Sun 7/10, day 25
Church was easier for me today and I even interviewed a Canadian about the political situation in the US and his perspective of Korean politics as an expat. After church, we debated for a little while about what we wanted to do. Nate was feeling pretty tired and in need of some alone time. We had planned on just relaxing at home after church since we had been doing a lot. But the weather had cleared up and Dan & Annie’s friend Samjang was available to be our guide to Jigalchi fish market, so we collectively decided it was too good of an opportunity to pass up. Not everyone was excited about a possibly stinky fish market, but it is one of the largest in the world. I had to see this. A few months ago, Conan O’Brian went to South Korea and visited a bunch of stuff around Seoul. It is hilarious. We wanted our own little excursion like his.
We sent Asher and Dan off to the other campus to preach and the rest of us headed to Jigalchi in the van. As we mentioned before, the van is big and stick shift and not Annie’s favorite thing to drive, so Nate drove, following Samjang all the way there and then through what seemed like an hour wait in line at the nearly full parking garage. Apparently everyone else in Busan had decided to go as well. Driving in Korea is an adventure – you have to be both offensive and defensive. The things people do on the road don’t really make sense. Tons of lane changes, lots of honking and close calls, motorcycles going the wrong way through red lights, people not stopping for pedestrians at a crosswalk or honking at you if you do… but we made it.
Jigalchi is a huge indoor fish market, with hundreds of vendors. It has dripping water everywhere. Fish tank upon fish tank. Big fish and little fish. Fish that look really weird like male anatomy. Eels that have been skinned, but are still alive. Fish jumping out of their tanks, I guess committing suicide. It got a little bit crazy when someone bought a fish and had them butcher it right there. Calvin and the girls turned around to look and might have seen the big butcher knife lop off its head. Hopefully they turned away. If not, a real-world opportunity to talk about the circle of life.
Samjang asked if we wanted to try some of the fish. The easiest way is to exit the indoor market and head to the outdoor market with dead fish and a few tanks with live fish. We weren’t interested in a huge meal, just more of a taste. We wandered the outdoor market and it did not smell great. But the kids were troopers and it was something that they were at least curious about like the rest of us.
Samjang helped to translate and get some fresh fish, which they killed once we went inside the restaurant. She ordered just a small amount for the 3 adults and 3 kids. But I will say that a ton of food still came. Fresh fish, raw fish, fish head stew, and all of the wonderful (or not so wonderful) side dishes.
We were joking about who would eat the fish eyes. Maddy volunteered. Seriously? Yes, she was serious, but had to work up the nerve to eat the fish eye. She popped it in her mouth and tried and tried to chew it. Finally, after nearly half a minute, she spit it out. You can watch this action packed video too. We high-fived her and congratulated her on being awesome enough to try a fish eye.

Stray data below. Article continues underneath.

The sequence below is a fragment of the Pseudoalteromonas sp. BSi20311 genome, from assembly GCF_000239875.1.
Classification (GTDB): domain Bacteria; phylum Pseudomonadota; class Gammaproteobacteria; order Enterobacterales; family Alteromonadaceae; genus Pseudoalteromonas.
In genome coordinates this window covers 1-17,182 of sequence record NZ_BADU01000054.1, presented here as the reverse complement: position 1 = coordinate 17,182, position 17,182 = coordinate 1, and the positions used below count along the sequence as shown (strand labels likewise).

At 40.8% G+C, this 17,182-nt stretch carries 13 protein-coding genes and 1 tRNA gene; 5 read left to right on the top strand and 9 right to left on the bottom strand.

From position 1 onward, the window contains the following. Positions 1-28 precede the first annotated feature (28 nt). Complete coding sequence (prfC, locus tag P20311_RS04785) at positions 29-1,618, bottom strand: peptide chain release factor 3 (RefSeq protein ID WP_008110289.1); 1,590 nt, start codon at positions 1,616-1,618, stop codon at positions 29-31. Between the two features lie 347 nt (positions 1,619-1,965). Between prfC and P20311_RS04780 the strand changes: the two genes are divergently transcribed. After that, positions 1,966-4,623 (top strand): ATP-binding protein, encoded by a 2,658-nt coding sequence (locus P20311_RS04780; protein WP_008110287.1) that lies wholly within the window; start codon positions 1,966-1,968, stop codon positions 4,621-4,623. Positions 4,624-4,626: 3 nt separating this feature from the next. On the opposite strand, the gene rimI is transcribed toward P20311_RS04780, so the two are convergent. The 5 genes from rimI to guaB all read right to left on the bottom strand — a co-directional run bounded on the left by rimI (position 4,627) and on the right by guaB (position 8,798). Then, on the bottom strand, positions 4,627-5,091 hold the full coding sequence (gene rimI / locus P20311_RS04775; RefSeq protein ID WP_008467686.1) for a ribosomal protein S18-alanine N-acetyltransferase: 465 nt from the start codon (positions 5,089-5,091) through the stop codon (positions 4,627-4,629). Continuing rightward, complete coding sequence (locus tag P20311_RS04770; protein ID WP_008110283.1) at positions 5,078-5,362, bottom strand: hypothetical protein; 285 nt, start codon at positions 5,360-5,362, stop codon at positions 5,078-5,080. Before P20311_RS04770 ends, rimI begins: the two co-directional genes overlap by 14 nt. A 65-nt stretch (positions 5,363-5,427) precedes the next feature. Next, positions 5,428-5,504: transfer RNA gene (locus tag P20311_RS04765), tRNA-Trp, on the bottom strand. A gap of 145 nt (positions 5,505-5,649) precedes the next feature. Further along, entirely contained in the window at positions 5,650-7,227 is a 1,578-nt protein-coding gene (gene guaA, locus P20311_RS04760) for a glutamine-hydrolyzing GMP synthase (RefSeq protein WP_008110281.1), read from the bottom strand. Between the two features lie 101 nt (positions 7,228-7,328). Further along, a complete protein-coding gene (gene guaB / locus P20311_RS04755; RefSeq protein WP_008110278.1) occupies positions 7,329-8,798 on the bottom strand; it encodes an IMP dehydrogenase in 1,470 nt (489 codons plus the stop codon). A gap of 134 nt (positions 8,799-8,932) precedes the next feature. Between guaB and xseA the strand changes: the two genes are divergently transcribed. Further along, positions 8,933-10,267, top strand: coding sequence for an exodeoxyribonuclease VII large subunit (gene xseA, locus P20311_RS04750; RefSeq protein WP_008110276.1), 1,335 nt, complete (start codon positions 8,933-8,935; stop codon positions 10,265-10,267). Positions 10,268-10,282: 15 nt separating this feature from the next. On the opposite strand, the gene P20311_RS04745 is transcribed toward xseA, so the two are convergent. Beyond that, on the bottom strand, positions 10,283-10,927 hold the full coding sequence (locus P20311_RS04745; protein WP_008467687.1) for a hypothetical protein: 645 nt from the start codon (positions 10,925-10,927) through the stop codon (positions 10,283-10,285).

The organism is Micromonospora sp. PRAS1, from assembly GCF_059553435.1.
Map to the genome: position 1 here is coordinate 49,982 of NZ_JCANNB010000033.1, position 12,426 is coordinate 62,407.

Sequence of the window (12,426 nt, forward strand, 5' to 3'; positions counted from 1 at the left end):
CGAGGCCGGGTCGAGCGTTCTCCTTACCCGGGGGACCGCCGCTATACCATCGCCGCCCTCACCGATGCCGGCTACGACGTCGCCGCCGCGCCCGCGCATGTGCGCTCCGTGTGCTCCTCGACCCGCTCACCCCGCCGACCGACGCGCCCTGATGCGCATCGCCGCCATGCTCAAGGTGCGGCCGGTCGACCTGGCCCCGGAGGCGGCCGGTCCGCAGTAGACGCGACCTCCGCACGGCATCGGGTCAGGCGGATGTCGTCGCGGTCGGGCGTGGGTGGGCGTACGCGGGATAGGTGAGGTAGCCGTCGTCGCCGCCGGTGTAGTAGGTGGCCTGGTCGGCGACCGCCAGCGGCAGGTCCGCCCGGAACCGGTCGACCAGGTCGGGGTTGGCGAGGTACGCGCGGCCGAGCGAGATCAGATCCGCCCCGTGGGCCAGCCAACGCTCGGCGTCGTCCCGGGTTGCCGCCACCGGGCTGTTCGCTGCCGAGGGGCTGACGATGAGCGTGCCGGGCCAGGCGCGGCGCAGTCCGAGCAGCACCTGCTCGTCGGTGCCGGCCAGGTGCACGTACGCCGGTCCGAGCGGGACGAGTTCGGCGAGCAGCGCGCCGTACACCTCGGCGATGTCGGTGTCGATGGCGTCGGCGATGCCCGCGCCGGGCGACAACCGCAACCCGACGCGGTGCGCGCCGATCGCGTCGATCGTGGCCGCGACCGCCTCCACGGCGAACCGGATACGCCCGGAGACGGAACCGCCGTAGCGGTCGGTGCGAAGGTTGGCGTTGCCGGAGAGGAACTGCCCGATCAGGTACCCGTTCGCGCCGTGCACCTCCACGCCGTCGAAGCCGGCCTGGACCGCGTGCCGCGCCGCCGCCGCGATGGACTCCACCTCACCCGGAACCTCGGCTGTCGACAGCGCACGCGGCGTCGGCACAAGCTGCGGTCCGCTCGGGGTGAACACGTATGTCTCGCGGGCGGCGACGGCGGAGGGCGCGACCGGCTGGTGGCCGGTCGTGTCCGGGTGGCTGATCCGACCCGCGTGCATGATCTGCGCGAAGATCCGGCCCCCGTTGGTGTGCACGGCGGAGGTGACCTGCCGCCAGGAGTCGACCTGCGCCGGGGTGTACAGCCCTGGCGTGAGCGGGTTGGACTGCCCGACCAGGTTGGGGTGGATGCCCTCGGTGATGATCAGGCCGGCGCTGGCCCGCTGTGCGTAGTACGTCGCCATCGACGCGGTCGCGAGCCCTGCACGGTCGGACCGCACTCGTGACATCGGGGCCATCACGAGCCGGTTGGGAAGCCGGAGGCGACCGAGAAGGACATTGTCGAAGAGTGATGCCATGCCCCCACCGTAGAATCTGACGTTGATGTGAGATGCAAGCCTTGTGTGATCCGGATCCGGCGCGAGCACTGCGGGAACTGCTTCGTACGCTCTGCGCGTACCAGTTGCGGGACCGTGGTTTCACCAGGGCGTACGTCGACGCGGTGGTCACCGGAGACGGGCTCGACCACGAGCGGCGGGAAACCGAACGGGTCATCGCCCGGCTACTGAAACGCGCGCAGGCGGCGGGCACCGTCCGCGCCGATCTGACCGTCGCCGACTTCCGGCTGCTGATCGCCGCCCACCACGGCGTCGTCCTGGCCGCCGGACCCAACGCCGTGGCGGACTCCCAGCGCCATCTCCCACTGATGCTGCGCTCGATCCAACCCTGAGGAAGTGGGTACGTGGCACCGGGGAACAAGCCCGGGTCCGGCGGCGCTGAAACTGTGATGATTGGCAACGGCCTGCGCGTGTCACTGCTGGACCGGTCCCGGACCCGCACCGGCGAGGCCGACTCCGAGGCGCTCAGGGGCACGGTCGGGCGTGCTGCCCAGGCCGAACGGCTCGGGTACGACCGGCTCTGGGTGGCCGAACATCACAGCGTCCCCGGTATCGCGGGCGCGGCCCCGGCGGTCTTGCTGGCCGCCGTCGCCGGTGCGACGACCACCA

After the fish market, we headed to a big street market to try and get some souvenirs and sample the wide variety of street food. It felt like we stopped every few steps and ate another delightful (or at least interesting) treat: very fine, stringy, crunchy candy; pastries filled with honey and seeds; cotton candy is an art form here and seemed nearly as big as Calvin with multiple colors and in the shape of a giant flower; waffles with whipped cream; some kind of fried potato on a stick.
Needless to say when Samjang suggested that we stop for udon noodles at this special place she knew, we tried to beg off that we were already more than full. But to no avail. We went into this restaurant that has only done udon (thick) noodles for the past 50 years. You know it’s a good place when you have to climb little narrow stairs and bash your knees. We ordered a few bowls of udon noodles in a sort of soup. It was fantastic and we were full. Very, very full.
The street market is humongous and we had been walking for a long time, but the hunt for souvenirs was still on. I have a strange knack for finding postcards. We searched and searched and didn’t really see normal tourist shops or stands. Mostly electric fans and other home goods. Not really what I wanted to bring back as a memento. Finally, I walked down a lane and saw a few touristy things and inquired if they had postcards. They did! A big pack from in and around Busan. A few shops later and we had our South Korea flag patches and a few other fun small things to remember our time by.
The sun was going down, but we decided to go on top of the Lotte department store and watch the sunset and the incredible view of the city. It didn’t disappoint.
We got home a lot later than we had planned, getting a bit lost on the way home, with Annie and Nate doing their best to navigate with the Korean-only app that can deal with directions in Korea, but we had a full and wonderful day. All’s well…